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Gary Warrick

Wilfrid Laurier University
Participe à 1 Session
Gary Warrick is Associate Professor in Indigenous Studies and History, Brantford Campus, Wilfrid Laurier Univeristy. His research is focused on the archaeology of Iroquoian speaking peoples of Ontario, particularly the time of European contact and colonialism. His PhD, A Population History of the Wendat-Tionontate (Huron-Petun) , A.D. 500-1650, was published by Cambridge University Press in 2008. He has worked in collaboration for over 15 years with the Haudenosaunee (Six Nations of the Grand River) in Ontario, researching the early 19th century Mohawk-Mississauga community of Davisville and acting as an expert witness and advisor to the community on archaeological matters. He is a strong advocate for Indigenous peoples taking control of their archaeological past (e.g., Gary Warrick 2012 “Buried Stories: Archaeology and Aboriginal Peoples of the Grand River, Ontario.”Journal of Canadian Studies 46(2):153-177).

Sessions auxquelles Gary Warrick participe

Samedi 4 Juin, 2016

Fuseau horaire: (GMT-05:00) Eastern Time (US & Canada)

Sessions auxquelles Gary Warrick assiste

Vendredi 3 Juin, 2016

Fuseau horaire: (GMT-05:00) Eastern Time (US & Canada)
17:00 - 19:30 | 2 heures 30 minutes
Festive Event

Welcome addresses and cocktail, followed by the Concordia Signature Event "The Garden of the Grey Nuns". As the opening ceremony and cocktail take place in the former Grey Nuns' Motherhouse, recycled into campus residence and reading rooms by Concordia University,  delegates will also have the possibility to discover the video Three Grey Nuns (3 minutes, by Ron Rudin and Phil Lichti. Three Grey Nuns recount their memories of communal life in the Grey Nun’s Motherhouse.  Built...

Dimanche 5 Juin, 2016

Fuseau horaire: (GMT-05:00) Eastern Time (US & Canada)
9:00 - 12:30 | 3 heures 30 minutes
Heritage Changes PoliticsHeritage in Conflicts

This session explores the different ways late modern states control and translate heritage, both their own and that of others. While modern governments have always played a role in the production and authorization of heritage, late modern states have unprecedented command over the heritage landscape. Coinciding with the postwar economic boom, globalization, and most recently neoliberalism, the state has come to dominate the most vital aspects of heritage, ranging from research (heritage produ...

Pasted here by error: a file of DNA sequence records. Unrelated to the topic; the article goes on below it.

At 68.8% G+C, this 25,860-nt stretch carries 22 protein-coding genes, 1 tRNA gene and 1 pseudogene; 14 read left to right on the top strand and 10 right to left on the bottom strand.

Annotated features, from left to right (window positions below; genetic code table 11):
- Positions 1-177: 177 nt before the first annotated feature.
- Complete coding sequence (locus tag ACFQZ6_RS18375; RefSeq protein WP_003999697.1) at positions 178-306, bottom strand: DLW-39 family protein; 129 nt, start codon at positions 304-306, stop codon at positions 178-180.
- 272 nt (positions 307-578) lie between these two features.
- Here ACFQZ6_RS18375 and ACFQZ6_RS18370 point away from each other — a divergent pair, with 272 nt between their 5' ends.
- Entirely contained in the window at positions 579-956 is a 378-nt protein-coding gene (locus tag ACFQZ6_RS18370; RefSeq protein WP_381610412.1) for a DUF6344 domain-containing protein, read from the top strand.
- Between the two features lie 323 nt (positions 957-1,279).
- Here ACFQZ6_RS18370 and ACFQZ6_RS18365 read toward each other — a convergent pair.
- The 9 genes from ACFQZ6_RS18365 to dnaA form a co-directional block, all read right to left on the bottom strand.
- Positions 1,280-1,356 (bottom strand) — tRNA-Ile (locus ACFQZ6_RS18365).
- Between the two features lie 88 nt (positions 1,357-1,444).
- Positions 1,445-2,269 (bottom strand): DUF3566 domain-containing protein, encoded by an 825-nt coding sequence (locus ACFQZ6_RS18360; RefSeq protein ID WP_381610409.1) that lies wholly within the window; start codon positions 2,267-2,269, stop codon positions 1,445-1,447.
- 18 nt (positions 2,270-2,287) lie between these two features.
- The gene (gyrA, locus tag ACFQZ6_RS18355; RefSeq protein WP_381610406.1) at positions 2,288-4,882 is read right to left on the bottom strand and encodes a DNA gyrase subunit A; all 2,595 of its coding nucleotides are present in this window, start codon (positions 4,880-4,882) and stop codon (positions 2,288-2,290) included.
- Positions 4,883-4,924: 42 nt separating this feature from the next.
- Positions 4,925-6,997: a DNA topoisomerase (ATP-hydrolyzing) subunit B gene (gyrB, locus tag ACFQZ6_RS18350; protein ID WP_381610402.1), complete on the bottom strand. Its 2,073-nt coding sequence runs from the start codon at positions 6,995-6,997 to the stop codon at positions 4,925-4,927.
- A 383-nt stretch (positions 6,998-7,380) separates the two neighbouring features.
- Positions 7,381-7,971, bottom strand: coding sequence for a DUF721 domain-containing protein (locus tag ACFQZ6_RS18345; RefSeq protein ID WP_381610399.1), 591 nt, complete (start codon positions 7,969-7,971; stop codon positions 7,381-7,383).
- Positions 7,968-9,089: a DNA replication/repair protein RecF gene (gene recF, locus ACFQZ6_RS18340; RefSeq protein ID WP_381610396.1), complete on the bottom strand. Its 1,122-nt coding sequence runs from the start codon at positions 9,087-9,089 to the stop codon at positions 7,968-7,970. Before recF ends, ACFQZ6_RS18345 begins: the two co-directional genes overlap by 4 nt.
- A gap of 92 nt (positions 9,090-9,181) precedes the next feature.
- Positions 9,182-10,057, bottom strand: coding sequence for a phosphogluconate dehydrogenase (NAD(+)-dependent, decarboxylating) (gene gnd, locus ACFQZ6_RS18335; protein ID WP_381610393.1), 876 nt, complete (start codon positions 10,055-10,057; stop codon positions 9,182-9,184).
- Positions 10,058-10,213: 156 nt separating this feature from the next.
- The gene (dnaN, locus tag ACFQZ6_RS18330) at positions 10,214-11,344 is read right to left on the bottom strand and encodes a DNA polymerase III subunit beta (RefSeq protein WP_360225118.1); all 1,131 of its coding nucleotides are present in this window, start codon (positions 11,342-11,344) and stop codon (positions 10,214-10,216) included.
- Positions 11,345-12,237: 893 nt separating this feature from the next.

14:00 - 15:30 | 1 heure 30 minutes
Co-Construction and Community Based HeritageHeritage Changes the Social OrderCitizenshipPublic event
Simultaneous translation - Traduction simultanée

"What does heritage change?" is a multifaceted  question to which the answer(s) are in primary respects related to real-life negotiations among different groups of citizens, cultures, races, ethnic groups, sexual identities, and social classes about received, official and/or widely accepted or accomodated intangible attributes, cultural traditions, historic monuments, buildings, and other transmitted or revived historical legacies. Heritage designated by and for whom, for what motivations, an...

Lundi 6 Juin, 2016

Fuseau horaire: (GMT-05:00) Eastern Time (US & Canada)
9:00 - 15:00 | 6 heures
Heritage Changes PlaceCo-Construction and Community Based Heritage
Heritage changes placeCo-construction of heritageCommunity-based heritageHeritage makers

In addressing the theme of this conference, we argue that archaeology, above and beyond the traditional goals of research and post-excavation analyses, may contribute to economic development, education and the creation of identities and communities. Our session "What does Heritage Change? Case Studies in Archaeology," is divided into two themes starting with archaeological practice through its legislation and management. Contract or commercial archaeology increasingly comprises the vast major...